Mumbai: Biscuit makers are sinking their teeth into the creamy layer of the market, as India’s urban households develop a taste for premium and health biscuits.
On Thursday, Britannia unveiled Nutrichoice Heavens, priced at ₹ 50 for a 100 gram pack, or 60% above the cost of its premium Nutrichoice range. Earlier this year, ITC Ltd’s foods division launched Sunfeast Farmlite, entering the competitive health biscuits segment.
“More and more products like this (NutriChoice) are going to come. There will be more launches in the premium segment. There will be launches in the mid and value segment as well. But the focus (and) the research on the premium segment is disproportionate," said Varun Berry, managing director of Britannia Industries, which has a wide range of biscuit brands including Good Day, Bourbon and 50-50.
In the past six months, Parle Products Pvt. Ltd has unleashed premium and super premium brands such as Hide & Seek Black Bourbon, Milano Centre Filled Dark Cookies and Happy Happy Dual Cream biscuits to take on ITC Ltd’s Sunfeast Dark Fantasy and Mondelez India Foods Ltd’s Oreo biscuits.
“We have launched more products in the premium category than in any other segment," said Pravin Kulkarni, general manager at Parle, which also sells the Parle G, Monaco and Hide & Seek biscuit brands. Kulkarni expects the share of premium category in overall revenues to more than double in the next three years from 7% to 15%.
It’s a similar story at the foods division of ITC, which makes a range of biscuits including Dark Fantasy and Delishus under its Sunfeast brand. “In the next few years, we expect the premium category to be between 20-25% of our overall revenues," said Chitranjan Dhar, chief executive officer of ITC’s food division. He says the firm is focusing on this segment, as it is growing faster than the overall market. But he did not disclose the share of premium biscuits in its overall biscuit segment revenues.
While NutriChoice targets the urban customer, Nutrichoice Heavens is aimed at SEC-A, the most desirable category of consumers, said Berry. According to Berry, products like this cost a lot of money and if the target customers adopt them, they will not settle for anything else.
“Nutrichoice accounts for 6-7% of Britannia’s overall revenues and within the next three years, it will account for 20-25% of the company’s overall revenues," said Berry.
According to industry estimates, India’s biscuit market is worth ₹ 23,000 crore and growing at the rate of 8% per annum as of September. The premium category accounts for 25% of the overall biscuits category and is growing at 17% per annum.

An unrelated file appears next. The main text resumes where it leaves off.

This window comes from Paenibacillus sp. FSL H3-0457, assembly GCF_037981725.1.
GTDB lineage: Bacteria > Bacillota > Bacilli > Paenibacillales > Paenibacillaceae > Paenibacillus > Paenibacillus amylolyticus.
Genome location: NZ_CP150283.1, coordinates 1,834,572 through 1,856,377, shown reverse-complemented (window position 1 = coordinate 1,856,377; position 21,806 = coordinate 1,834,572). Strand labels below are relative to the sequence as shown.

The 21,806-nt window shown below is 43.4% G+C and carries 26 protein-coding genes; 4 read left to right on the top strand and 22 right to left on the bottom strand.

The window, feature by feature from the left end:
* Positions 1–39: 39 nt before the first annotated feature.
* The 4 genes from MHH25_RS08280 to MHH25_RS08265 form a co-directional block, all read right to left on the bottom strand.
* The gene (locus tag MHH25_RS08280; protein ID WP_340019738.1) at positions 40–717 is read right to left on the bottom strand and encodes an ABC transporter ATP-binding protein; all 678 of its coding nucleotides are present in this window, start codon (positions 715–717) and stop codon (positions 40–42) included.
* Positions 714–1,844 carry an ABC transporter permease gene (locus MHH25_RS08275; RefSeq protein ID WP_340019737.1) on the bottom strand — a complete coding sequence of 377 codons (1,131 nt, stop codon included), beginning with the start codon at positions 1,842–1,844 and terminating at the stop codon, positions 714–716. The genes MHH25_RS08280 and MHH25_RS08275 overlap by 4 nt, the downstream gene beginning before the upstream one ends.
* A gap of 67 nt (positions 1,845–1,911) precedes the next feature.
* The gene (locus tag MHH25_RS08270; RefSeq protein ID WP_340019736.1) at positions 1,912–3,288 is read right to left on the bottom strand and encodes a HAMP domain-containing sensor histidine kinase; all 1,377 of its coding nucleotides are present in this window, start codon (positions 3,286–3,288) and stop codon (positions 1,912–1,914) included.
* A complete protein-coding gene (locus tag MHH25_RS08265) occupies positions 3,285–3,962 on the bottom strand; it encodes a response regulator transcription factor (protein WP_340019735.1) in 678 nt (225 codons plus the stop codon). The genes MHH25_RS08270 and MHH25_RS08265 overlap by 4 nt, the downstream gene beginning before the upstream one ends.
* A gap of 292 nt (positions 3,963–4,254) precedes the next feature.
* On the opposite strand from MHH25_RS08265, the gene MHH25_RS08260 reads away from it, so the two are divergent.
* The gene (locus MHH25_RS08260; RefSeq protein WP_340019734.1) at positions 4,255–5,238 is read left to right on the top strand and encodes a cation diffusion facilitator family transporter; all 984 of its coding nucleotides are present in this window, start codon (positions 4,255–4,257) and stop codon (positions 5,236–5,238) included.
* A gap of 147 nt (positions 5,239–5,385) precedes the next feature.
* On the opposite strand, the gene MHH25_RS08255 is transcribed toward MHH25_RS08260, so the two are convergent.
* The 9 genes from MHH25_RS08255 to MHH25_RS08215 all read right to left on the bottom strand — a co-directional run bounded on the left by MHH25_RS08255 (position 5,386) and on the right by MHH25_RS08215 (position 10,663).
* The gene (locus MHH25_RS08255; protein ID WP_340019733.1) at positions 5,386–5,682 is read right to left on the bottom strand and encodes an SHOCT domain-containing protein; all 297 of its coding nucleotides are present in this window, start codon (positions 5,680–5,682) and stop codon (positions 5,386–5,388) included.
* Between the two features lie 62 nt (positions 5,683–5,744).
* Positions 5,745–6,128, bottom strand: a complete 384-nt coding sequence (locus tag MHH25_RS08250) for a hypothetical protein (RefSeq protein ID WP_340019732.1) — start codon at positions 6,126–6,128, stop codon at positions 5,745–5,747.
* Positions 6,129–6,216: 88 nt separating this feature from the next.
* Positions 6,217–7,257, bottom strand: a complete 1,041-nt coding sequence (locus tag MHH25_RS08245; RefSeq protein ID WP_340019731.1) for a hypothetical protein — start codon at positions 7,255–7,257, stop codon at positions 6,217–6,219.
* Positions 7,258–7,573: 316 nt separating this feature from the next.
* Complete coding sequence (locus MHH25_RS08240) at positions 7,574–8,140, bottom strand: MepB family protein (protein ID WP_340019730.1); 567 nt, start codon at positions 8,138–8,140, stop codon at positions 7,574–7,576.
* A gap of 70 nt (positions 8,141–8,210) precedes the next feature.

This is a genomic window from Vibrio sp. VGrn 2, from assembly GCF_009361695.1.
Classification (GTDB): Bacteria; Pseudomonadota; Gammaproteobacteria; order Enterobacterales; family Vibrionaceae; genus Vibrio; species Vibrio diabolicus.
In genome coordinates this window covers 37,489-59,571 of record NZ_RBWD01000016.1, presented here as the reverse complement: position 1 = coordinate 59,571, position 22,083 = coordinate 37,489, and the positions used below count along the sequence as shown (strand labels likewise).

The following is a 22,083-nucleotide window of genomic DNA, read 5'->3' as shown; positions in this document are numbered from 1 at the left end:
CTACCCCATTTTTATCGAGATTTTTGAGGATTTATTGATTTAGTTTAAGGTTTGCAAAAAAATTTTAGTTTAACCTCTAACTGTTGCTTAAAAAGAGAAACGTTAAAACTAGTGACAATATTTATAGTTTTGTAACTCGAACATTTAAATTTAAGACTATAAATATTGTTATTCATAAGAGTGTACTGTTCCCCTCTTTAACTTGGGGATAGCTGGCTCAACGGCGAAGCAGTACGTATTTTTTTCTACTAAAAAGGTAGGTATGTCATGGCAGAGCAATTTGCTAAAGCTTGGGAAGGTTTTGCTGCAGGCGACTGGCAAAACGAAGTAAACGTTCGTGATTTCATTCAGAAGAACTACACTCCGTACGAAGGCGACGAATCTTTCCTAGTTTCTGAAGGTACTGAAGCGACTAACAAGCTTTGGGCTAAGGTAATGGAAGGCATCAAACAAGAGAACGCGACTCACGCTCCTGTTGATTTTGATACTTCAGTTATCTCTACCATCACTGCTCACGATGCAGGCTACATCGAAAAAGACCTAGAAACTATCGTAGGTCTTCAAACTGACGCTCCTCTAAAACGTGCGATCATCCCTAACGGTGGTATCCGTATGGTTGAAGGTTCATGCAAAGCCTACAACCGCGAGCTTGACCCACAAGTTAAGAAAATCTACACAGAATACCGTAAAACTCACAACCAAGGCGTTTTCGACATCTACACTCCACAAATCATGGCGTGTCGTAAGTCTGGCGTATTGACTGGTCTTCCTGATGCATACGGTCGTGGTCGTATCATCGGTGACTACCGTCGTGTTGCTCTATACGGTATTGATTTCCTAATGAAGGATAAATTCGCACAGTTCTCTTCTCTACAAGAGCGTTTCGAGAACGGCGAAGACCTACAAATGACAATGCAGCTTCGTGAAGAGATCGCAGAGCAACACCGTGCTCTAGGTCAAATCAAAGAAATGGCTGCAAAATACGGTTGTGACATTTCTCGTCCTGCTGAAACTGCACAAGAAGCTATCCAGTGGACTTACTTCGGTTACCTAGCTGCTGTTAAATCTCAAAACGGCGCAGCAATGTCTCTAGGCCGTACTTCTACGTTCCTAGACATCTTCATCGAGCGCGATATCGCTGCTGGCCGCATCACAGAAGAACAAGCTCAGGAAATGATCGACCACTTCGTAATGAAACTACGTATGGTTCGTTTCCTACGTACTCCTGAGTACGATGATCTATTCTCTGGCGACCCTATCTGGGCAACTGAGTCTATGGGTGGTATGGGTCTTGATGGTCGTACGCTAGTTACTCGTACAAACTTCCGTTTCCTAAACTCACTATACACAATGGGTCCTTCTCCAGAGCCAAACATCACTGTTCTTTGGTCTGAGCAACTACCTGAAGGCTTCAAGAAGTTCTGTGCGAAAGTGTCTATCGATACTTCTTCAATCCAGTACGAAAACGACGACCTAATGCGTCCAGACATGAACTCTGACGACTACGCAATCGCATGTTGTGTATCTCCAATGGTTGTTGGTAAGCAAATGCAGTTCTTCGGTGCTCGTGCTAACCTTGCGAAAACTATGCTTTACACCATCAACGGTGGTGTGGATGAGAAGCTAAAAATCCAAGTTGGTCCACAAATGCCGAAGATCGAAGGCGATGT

The focus on premium and health biscuits comes amid a slowdown of the category growth from mid-teens over two years ago to single digits. The slowdown in rural areas was even sharper. “The slowdown that happened in rural demand is a lot more than urban demand," said Berry. However, the rural growth rate is still higher than urban, he added.
Analysts are not convinced that premium is the way to go. “Leaving the mass market is not the right thing to do from a long-term perspective. The mass market opportunity is much larger than the premium. Also, the premium category is more competitive with MNCs," said Prashant Agarwal, founder and managing director of Wazir Advisors Pvt. Ltd, a consulting firm focused on retail and consumer sectors.
However, marketers are convinced that the trend of premiumisation will accelerate.
“Across segments, consumers will uptrade and buy better. In a few years, we see the rural consumer also buying NutriChoice, at least the digestive biscuits," said Berry.
To be sure, not much has changed in the short-term. Biscuit volume has not picked up yet. “Consumer optimism hasn’t yet not translated into uptake, into spends," said Berry, who is hopeful that 2015-16, consumption habits will change and growth will come back.
“We are seeing signs of recovery. But it will be 8-10 months to get back to the 14-15% that we had a couple of years ago," said Dhar.